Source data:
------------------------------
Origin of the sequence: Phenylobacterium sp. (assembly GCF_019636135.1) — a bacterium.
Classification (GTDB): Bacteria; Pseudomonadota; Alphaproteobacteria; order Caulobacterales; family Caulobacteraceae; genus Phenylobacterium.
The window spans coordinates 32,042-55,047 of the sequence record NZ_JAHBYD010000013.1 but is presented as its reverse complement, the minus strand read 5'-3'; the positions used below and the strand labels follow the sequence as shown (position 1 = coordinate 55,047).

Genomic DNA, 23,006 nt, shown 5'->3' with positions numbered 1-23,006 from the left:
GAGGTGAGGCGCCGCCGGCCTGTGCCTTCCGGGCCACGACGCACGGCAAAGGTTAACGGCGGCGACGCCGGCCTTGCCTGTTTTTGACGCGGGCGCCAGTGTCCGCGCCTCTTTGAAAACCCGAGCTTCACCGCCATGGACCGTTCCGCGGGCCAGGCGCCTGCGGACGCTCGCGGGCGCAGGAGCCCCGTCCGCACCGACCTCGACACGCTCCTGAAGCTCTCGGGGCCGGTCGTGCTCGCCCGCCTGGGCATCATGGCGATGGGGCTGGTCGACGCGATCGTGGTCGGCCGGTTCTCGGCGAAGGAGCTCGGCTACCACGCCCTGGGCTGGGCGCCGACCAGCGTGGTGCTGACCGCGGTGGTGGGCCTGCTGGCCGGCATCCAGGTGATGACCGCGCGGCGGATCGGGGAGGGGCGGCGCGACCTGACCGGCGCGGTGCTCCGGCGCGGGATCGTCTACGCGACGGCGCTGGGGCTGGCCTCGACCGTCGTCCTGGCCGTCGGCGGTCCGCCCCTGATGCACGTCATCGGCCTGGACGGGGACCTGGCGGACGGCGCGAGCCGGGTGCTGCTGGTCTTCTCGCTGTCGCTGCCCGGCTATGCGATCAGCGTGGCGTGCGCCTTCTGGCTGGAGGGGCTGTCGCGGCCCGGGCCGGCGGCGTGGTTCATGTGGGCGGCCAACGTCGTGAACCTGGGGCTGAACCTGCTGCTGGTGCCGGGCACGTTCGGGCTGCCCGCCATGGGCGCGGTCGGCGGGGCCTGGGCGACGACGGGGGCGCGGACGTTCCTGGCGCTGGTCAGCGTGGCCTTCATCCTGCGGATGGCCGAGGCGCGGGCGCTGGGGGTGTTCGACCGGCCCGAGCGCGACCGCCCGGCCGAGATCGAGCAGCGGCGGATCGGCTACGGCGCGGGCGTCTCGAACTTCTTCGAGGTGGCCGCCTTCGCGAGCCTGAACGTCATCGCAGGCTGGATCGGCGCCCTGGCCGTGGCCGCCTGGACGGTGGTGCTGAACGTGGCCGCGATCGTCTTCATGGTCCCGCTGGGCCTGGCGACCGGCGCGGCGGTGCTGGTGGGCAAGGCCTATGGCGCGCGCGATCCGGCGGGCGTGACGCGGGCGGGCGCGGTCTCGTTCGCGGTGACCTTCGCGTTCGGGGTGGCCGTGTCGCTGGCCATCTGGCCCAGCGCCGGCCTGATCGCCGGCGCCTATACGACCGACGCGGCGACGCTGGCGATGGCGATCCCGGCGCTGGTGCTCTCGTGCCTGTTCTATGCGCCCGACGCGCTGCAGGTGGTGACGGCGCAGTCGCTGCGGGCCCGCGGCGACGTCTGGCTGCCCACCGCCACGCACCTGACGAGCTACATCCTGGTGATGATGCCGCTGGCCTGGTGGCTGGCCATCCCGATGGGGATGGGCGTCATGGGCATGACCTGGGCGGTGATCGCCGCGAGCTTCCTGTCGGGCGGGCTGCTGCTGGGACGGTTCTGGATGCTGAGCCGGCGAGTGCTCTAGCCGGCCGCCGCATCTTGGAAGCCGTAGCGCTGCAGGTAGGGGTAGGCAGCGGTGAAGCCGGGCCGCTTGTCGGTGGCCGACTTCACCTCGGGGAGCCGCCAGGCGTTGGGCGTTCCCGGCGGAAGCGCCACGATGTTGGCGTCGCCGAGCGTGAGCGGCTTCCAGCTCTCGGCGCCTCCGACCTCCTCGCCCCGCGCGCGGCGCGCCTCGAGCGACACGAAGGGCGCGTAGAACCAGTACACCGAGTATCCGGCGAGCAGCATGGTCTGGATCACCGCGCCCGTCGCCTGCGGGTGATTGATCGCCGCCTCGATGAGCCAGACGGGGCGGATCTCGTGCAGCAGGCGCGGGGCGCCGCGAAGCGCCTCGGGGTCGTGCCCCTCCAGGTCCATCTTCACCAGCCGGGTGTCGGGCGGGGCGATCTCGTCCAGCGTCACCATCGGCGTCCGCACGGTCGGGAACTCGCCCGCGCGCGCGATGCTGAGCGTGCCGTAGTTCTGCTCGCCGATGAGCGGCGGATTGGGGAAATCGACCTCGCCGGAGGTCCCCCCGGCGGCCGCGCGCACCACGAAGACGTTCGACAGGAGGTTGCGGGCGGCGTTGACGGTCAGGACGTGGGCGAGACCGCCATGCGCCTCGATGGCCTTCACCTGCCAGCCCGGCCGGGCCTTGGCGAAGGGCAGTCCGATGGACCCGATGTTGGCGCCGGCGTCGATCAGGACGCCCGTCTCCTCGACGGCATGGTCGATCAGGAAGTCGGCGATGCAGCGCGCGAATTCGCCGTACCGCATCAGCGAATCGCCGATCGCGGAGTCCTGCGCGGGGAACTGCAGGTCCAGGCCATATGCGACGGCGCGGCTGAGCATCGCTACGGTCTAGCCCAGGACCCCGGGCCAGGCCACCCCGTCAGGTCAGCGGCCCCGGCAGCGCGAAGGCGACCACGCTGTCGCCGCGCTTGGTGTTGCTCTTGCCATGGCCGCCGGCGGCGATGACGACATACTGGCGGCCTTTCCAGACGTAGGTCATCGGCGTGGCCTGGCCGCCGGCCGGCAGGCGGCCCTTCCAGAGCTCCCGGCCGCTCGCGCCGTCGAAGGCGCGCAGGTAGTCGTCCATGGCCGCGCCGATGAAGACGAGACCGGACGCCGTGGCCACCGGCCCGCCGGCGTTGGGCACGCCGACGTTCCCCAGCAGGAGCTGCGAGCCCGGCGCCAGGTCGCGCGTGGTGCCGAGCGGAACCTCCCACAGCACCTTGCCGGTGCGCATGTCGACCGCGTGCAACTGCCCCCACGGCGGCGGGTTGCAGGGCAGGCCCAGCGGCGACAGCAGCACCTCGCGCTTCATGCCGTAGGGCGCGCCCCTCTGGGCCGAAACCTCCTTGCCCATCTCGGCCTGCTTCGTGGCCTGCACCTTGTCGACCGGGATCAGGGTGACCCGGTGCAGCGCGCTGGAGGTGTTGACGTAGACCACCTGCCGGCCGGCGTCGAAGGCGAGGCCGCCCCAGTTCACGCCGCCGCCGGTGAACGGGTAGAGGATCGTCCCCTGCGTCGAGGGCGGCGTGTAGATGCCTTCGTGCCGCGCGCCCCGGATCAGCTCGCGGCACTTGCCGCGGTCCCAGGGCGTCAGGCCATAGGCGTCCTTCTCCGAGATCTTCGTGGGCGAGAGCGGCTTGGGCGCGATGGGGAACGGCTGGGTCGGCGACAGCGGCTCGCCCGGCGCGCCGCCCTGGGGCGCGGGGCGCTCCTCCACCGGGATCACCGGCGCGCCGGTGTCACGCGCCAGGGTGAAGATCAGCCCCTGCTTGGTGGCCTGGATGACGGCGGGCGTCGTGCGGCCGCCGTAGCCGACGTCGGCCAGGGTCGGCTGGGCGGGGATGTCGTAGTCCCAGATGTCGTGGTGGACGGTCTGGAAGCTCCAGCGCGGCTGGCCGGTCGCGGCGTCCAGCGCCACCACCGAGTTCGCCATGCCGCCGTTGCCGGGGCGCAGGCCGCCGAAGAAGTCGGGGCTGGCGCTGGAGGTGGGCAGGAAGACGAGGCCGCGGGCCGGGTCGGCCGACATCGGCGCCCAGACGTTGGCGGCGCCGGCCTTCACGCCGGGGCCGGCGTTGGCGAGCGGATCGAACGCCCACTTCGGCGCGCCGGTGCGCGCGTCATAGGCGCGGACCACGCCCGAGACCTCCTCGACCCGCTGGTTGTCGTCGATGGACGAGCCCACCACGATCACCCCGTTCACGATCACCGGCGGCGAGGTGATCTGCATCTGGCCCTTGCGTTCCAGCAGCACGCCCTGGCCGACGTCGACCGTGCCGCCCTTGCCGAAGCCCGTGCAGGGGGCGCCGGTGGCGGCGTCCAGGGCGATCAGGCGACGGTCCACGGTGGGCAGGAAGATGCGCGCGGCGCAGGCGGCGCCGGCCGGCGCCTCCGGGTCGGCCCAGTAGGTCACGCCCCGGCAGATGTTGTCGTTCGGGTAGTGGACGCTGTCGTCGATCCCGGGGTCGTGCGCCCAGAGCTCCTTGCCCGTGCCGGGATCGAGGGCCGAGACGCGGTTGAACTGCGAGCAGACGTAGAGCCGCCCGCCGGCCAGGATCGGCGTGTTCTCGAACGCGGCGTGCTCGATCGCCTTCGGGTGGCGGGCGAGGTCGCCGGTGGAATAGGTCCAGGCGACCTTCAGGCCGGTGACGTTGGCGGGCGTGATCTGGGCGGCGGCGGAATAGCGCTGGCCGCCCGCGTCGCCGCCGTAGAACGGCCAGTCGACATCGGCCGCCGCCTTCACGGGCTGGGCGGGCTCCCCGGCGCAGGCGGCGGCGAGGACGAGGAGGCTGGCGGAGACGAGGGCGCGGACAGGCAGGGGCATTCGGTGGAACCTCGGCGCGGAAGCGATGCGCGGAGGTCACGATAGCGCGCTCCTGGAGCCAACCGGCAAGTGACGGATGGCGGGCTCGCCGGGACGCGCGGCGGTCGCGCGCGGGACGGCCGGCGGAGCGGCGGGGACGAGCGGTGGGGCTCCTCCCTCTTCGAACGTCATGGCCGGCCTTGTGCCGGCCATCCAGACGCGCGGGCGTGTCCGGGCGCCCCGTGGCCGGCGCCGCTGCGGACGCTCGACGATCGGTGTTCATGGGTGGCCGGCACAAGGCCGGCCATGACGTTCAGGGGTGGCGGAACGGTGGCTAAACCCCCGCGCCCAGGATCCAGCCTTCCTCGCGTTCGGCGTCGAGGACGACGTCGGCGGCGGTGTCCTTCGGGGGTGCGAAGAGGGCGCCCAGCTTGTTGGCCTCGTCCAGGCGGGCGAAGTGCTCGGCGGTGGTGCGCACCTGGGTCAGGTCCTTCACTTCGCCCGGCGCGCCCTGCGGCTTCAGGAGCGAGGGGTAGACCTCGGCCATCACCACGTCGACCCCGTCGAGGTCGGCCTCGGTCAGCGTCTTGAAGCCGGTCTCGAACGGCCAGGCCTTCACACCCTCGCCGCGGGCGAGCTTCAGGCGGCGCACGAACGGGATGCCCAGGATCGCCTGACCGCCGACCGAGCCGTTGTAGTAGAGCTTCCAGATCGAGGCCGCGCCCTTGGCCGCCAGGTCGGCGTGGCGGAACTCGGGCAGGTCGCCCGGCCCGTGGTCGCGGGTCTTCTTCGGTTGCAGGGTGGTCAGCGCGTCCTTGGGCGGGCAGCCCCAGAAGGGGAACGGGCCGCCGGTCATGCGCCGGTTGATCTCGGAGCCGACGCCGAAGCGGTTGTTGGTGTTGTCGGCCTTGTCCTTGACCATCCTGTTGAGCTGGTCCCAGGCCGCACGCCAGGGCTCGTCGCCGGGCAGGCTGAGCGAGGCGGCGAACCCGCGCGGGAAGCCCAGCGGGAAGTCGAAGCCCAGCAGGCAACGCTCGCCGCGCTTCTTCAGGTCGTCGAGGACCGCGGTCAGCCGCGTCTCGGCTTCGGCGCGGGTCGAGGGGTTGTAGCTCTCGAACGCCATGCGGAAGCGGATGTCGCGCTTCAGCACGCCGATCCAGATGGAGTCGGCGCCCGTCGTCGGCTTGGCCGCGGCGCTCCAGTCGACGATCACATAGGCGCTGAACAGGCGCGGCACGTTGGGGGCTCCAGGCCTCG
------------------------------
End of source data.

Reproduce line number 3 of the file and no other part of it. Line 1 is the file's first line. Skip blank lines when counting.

The window spans coordinates 32,042-55,047 of the sequence record NZ_JAHBYD010000013.1 but is presented as its reverse complement, the minus strand read 5'-3'; the positions used below and the strand labels follow the sequence as shown (position 1 = coordinate 55,047).